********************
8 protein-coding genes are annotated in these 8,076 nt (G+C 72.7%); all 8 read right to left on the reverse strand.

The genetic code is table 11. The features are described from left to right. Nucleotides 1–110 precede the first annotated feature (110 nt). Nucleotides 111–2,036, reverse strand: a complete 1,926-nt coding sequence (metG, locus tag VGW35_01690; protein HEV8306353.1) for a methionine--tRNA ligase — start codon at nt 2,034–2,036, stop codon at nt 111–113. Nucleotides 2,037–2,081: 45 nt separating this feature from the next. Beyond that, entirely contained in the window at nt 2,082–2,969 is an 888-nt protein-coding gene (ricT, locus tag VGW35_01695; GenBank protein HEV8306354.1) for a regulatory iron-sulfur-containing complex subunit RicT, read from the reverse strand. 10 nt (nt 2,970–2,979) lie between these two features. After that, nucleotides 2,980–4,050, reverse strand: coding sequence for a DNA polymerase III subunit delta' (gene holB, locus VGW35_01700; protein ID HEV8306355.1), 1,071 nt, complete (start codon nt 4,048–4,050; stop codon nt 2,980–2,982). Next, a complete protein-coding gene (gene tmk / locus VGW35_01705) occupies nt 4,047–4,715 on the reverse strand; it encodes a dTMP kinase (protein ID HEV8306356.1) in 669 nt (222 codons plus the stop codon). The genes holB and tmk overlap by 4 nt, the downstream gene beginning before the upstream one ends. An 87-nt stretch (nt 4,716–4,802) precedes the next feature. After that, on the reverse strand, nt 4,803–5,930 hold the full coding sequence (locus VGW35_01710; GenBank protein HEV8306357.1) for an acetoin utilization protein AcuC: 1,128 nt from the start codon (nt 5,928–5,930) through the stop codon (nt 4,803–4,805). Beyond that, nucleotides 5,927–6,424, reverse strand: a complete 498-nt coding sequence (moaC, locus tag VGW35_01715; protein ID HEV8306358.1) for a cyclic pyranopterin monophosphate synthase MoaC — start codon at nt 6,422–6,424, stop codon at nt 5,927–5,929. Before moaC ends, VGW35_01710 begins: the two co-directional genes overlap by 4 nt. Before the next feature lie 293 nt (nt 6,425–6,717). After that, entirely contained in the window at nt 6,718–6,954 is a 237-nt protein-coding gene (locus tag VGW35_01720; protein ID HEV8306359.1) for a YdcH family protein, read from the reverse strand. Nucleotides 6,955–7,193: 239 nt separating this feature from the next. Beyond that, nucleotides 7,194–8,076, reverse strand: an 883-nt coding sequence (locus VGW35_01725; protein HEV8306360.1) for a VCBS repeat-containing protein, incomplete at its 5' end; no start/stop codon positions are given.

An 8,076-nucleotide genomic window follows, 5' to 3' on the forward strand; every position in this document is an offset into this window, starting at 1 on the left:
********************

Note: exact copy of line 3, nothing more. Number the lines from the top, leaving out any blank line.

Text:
An 8,076-nucleotide genomic window follows, 5' to 3' on the forward strand; every position in this document is an offset into this window, starting at 1 on the left: